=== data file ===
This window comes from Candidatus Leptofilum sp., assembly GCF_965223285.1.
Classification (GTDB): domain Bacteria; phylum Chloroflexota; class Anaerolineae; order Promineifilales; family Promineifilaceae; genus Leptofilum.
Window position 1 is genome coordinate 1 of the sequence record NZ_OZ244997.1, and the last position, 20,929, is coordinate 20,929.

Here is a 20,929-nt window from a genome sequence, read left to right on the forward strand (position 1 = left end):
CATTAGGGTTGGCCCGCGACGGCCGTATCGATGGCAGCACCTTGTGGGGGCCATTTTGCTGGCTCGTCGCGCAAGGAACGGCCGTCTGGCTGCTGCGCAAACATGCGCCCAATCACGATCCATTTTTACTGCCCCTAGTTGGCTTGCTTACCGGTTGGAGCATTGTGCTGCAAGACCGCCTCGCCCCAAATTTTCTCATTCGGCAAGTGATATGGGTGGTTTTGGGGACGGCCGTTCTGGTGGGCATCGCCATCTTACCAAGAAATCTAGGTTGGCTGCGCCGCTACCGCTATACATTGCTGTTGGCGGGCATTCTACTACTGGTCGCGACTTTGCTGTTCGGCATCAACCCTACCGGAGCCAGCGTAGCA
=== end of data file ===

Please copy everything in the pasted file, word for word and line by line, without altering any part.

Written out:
This window comes from Candidatus Leptofilum sp., assembly GCF_965223285.1.
Classification (GTDB): domain Bacteria; phylum Chloroflexota; class Anaerolineae; order Promineifilales; family Promineifilaceae; genus Leptofilum.
Window position 1 is genome coordinate 1 of the sequence record NZ_OZ244997.1, and the last position, 20,929, is coordinate 20,929.

Here is a 20,929-nt window from a genome sequence, read left to right on the forward strand (position 1 = left end):
CATTAGGGTTGGCCCGCGACGGCCGTATCGATGGCAGCACCTTGTGGGGGCCATTTTGCTGGCTCGTCGCGCAAGGAACGGCCGTCTGGCTGCTGCGCAAACATGCGCCCAATCACGATCCATTTTTACTGCCCCTAGTTGGCTTGCTTACCGGTTGGAGCATTGTGCTGCAAGACCGCCTCGCCCCAAATTTTCTCATTCGGCAAGTGATATGGGTGGTTTTGGGGACGGCCGTTCTGGTGGGCATCGCCATCTTACCAAGAAATCTAGGTTGGCTGCGCCGCTACCGCTATACATTGCTGTTGGCGGGCATTCTACTACTGGTCGCGACTTTGCTGTTCGGCATCAACCCTACCGGAGCCAGCGTAGCA